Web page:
2005 Audi A4 1.8T (Red T) 6-Speed Multi-Tronic
Having been pried against my will from the svelte arms of a 1999 Audi A3 1.8T, in my forlorn state I stumbled upon an A4 1.8T (and it’s a red "T"). It was whiling the hours away, quietly running system checks and doing engine mapping exercises at the back of a Volvo used car lot. One year old, it’s owner had taken a R120 000 hit on the car’s value and traded it in on a Freelander.
Was that love I felt again? So soon?
Somewhat of a Q car – the 1.8T entered the market quietly half way through its generation’s life span. Offering lowered suspension, 235/17-inch wheels, 140Kw and 240Nm of torque from afour-cylinder 1.8-litre turbo-charged whizzer, it packs unexpected performance and aesthetic punches.
Wearing knickers underneath all of that, M’lady?
It’s funny how a few centimetres off the ride height can change the character of a car. I’d always thought of A4s as quintessential ‘insurance salesman’ cars. Probably very good, but a bit frumpy and uninteresting to look at.
The 1.8T does away with all that. The bulbous boot is transformed into a set of hunkering haunches, doing real justice to the designer’s vision. The lowered nose and large wheels also add aggression to the package. Not so much that you’d hide your daughter from it, but you’d definitely be slightly worried until she came home after the date, no doubt wearing a medium-to-large smile, lipstick slightly smudged.
No really, it’s a gearbox, just not as we know it Captain…
Cogs are swapped, or rather ‘manipulated’, by Audi’s multi-tronic constantly variable transmission (CVT). At the heart it’s simply a very smart scooter gearbox. But it is phenomenal. Test results yield faster 0-100 times than the manual version of the same car (7.8 sec vs. 8.2 sec for the manual), and you’d be hard pressed to massage smoother gear changes out of a manual shifter; even armed with a feather boa and a tube of KY Jelly.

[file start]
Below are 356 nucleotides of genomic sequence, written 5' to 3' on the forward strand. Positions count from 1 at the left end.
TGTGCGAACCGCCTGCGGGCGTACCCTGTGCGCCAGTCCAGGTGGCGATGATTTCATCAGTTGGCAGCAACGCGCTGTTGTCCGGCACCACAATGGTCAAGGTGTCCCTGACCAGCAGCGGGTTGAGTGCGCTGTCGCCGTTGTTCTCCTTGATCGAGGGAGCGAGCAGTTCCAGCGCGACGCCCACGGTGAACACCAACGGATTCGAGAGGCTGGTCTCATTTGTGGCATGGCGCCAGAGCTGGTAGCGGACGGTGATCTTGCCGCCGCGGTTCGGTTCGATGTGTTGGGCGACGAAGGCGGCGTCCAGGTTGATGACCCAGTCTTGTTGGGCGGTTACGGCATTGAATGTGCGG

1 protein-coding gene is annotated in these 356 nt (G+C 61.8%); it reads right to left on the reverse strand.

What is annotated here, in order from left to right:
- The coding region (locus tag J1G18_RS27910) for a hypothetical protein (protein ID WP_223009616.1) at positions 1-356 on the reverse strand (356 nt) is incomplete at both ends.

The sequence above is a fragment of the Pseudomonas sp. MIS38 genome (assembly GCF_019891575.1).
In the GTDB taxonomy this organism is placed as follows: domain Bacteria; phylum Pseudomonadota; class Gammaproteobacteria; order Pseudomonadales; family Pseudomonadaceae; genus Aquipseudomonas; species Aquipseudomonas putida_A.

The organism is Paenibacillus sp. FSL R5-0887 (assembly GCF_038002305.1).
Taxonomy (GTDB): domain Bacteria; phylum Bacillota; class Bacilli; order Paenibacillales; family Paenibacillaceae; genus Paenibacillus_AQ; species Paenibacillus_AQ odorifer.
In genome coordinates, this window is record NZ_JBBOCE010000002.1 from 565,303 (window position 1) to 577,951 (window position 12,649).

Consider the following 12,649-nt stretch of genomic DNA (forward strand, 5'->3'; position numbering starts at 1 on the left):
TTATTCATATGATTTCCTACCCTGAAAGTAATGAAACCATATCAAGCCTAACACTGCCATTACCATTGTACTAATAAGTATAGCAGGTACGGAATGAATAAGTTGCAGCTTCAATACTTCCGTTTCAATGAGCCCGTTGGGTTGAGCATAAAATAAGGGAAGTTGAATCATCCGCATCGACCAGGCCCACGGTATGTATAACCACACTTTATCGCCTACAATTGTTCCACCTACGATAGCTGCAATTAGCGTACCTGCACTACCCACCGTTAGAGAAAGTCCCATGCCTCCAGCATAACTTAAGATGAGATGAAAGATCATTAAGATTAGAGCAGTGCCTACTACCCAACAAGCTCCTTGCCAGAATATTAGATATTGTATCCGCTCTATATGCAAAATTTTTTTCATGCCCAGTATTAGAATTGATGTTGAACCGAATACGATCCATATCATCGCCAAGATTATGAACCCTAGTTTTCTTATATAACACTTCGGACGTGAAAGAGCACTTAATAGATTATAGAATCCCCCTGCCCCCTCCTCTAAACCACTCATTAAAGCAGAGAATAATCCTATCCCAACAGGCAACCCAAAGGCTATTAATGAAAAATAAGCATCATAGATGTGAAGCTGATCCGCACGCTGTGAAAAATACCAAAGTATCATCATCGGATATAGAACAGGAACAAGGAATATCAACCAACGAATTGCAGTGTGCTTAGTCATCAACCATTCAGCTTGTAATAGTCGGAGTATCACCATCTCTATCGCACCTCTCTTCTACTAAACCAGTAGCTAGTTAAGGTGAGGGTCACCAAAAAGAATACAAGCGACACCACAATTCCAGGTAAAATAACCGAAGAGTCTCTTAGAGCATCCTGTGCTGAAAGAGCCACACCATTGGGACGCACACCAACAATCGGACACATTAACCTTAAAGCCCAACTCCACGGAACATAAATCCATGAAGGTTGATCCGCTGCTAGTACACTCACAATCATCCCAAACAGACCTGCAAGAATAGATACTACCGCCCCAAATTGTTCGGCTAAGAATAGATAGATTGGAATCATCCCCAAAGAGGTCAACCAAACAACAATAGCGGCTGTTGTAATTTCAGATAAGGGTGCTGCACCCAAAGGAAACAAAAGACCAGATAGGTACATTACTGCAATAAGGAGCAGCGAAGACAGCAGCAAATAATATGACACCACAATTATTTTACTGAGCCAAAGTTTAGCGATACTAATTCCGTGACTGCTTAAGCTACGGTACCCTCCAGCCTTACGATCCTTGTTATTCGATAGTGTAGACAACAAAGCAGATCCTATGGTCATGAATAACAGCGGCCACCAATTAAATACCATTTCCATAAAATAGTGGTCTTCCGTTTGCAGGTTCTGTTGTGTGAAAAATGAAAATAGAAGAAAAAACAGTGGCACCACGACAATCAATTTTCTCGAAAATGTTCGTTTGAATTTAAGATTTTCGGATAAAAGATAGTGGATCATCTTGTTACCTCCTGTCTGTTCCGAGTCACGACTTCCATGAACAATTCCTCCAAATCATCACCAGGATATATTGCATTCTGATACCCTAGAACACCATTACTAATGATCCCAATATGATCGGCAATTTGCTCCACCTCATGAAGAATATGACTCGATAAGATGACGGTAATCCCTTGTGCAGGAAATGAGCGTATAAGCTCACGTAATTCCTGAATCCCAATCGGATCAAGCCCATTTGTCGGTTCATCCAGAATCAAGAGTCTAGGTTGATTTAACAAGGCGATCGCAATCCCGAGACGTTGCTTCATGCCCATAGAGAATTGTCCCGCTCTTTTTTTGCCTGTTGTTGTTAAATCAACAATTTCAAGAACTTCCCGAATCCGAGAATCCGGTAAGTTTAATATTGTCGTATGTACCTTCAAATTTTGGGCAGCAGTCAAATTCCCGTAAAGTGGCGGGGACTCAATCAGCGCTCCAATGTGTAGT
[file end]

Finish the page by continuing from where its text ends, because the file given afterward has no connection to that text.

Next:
While launching, the gearbox can take its time to lift its skirt and get going, but once on the job it’s all serious business. To ride on the wild side, select "Sport" mode and a sharp shooting fem-fatale is set free. Everyone runs for cover at this point for she has many pistols strapped to her long, slinky legs.
High speed cornering on twisties can become a complicated game of "knock-knock, who’s there?" as the transmission hunts for ratios that fit the bill, but the solution is simply to shift gears yourself using the gearlever, or the steering mounted buttons.
It’s no DSG, but for everyday driving I’d take it over a manual transmission without having to give the matter too much thought.
I’ll take that with a dash of Hyperdrive, please
On the road this car will be whatever you want it to be. Smooth urbane cruiser, raunchy test missile, high speed bullet express – you choose. Driving is, on the whole, effortless with lively, crisp steering response. Maximum torque is delivered constantly from 1800 through to 5500 r/min making it feel as though you’re hooked up to a hyper-space elastic band that catapults you from pillar to post. Fantastic, especially given the average town consumption of 10 l/100km (not bad in light of the performance you get in return). Highway cruising returns as little at 7.8 l/100km, squeezing just under 900km from a 70-litre tank of fuel.
Ride quality has been described as "a near perfect balance of sportiness and comfort", and I’d agree. It’s tight, supple, engaging and forgiving all at the same time, while hard cornering is welcomed and rewarded with the sensation of a job neatly done.
Parting is such sweet sorrow
We’ve been seeing each other for nearly two years now, and I’m still smitten. I sometimes wake in a cold sweat having dreamt about the day we may have to part ways. For a car that is two generations old, it’s still hugely relevant and desirable. It’s my Linda Evangelista and I think that this may be what true love is.